1

In Romans 3:8, Paul teaches that it is wrong to do evil to achieve good:

And why not say—as we are accused and as some claim we say—that we should do evil that good may come of it? Their penalty is what they deserve.

This principle is explicitly reaffirmed by the Catechism of the Catholic Church, paragraph 1789. However, in Catholicism, a distinction is drawn between physical evil and moral evil. "Physical evil" is what St. Thomas Aquinas would call "corruption* and defect" ("corruptio et defectus"), corruption being the change from existence to non-existence.**
*cf. "What are “generation and corruption” in Aristotle's philosophy?"
**Summa contra Gentiles III cap. 71 ("That divine providence does not entirely exclude evil from things")

According to Catholicism, is it ever permissible to produce physical evil so that good may result?

My understanding is that the answer is yes. For example, when performing a medical surgery, it is acceptable for the surgeon to intentionally damage the patient's skin (physical evil) as a means to saving the patient's life (a good end). I want to make sure I'm thinking about this correctly. I would most appreciate answers drawing on quotes from the Magisterium, but I'd also appreciate relevant quotes from Catholic theologians.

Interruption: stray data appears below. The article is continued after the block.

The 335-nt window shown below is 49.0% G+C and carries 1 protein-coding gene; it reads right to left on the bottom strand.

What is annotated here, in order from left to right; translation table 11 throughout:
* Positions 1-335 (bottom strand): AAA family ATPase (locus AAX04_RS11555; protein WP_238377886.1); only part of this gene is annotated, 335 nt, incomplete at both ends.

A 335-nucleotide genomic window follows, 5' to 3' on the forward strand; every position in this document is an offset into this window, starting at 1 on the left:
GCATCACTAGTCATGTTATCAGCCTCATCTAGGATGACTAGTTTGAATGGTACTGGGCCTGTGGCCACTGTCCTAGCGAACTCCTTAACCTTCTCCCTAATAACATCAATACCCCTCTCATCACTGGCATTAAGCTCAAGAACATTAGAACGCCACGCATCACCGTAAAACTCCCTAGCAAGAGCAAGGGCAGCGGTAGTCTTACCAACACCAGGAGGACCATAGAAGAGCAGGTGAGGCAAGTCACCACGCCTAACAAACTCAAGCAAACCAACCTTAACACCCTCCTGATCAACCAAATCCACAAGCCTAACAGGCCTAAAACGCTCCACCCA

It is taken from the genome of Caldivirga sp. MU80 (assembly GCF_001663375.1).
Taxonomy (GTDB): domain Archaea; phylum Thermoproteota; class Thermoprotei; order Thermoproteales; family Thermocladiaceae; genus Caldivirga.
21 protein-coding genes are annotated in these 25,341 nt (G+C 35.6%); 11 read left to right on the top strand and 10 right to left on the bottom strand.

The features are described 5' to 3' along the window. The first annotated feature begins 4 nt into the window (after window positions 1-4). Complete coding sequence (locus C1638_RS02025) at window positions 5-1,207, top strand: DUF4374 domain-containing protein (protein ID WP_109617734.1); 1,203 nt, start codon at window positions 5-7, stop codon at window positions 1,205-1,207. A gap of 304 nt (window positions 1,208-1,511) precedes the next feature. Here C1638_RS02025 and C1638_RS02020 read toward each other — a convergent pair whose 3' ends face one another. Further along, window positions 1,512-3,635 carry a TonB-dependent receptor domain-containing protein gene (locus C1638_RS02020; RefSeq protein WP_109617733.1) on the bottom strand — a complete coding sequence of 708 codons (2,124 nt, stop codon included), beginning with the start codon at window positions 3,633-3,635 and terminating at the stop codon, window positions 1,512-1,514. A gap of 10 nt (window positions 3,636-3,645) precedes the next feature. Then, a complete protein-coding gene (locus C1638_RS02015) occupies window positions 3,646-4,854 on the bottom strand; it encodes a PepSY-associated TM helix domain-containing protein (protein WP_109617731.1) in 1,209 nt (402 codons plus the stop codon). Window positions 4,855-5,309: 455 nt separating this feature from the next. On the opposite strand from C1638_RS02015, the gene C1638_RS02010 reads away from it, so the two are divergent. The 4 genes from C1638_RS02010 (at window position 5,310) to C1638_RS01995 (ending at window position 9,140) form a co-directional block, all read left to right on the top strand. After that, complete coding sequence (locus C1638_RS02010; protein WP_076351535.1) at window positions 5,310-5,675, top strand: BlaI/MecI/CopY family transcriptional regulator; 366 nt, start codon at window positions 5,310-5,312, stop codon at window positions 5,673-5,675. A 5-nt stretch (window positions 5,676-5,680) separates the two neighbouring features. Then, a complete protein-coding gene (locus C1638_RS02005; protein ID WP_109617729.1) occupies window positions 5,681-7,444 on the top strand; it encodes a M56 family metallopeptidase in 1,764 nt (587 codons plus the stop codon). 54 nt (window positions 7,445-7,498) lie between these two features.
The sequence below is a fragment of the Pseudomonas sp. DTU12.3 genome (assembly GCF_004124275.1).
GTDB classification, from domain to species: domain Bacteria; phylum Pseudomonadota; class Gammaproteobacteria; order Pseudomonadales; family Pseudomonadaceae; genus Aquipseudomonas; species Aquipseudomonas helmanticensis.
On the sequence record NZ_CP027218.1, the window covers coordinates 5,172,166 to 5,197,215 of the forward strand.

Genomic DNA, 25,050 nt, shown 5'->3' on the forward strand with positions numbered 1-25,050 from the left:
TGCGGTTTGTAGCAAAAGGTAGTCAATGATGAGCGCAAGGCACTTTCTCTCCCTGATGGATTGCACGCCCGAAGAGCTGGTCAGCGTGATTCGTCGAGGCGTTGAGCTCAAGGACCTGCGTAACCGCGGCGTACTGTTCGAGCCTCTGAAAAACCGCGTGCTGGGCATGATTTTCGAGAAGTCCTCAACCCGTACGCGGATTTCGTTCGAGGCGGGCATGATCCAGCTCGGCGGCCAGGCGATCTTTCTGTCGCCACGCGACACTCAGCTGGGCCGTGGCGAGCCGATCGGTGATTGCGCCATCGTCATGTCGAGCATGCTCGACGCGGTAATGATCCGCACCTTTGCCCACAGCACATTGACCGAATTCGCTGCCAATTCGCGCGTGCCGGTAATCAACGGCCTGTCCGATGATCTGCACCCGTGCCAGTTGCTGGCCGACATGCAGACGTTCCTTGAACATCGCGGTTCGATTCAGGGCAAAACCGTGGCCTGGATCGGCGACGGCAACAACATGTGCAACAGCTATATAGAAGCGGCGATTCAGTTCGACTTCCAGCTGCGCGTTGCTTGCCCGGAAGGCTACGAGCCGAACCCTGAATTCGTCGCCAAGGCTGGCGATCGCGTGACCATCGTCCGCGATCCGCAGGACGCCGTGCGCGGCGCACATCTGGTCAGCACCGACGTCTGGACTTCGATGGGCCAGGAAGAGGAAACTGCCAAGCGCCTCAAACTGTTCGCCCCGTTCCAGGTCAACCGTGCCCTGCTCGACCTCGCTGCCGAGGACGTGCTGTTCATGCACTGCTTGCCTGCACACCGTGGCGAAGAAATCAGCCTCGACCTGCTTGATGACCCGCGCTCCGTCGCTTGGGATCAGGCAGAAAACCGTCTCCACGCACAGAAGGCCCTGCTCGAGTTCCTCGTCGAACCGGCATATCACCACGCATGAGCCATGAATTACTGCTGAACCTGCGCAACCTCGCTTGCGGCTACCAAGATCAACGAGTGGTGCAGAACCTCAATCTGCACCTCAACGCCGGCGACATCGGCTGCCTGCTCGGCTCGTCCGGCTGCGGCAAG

• Could you please first give a clear definition of "physical evil"? Every creature is good (cf. Gen. 1 or 1 Tim. 4:4: "every creature of God is good"). – Geremia Apr 19 '18 at 18:59
  • My understanding is that "physical evil" is roughly synonymous with pain. I wish I could give a clearer definition, but I don't understand the concept well enough myself. Anyway, it's definitely a concept in Catholic theology; see e.g. paragraph 310 of the Catechism of the Catholic Church. – William Hoza Apr 19 '18 at 19:47
  • It seems "physical evil" is simply a "lack of good" or a "lack of being/existing". – Geremia Apr 19 '18 at 20:42
3

is it ever permissible to produce physical evil so that good may result?

Yes, it is permissible to destroy ("produce physical evil") in order to effect good. The human manner of creating things always involves destruction because we create with preexisting matter; only God can create something "out of nothing" (creatio ex nihilo). Creation in itself is morally neutral.

Think about Michelangelo sculpting a statue. He first has to destroy ("corrupt") the lump of marble in order to bring about a new form in it (with a lot of scrap marble he chiseled leftover!). God's mode of creation is much more perfect; He could simply bring the Statue of David into existence from nothing, with no preexisting marble (and no leftover debris!).

Also, it seems you're really asking about the principle of double-effect, which allows for doing harm in order that a greater evil not result (e.g., amputating a gangrene leg so that a person doesn't die). See Summa Theologica II-II q. 64 a. 7 or §2.5 "Moral Norms Especially Relevant to Health Care" of Health Care Ethics: A Theological Analysis.

Your Answer

By clicking “Post Your Answer”, you agree to our terms of service, privacy policy and cookie policy

Not the answer you're looking for? Browse other questions tagged or ask your own question.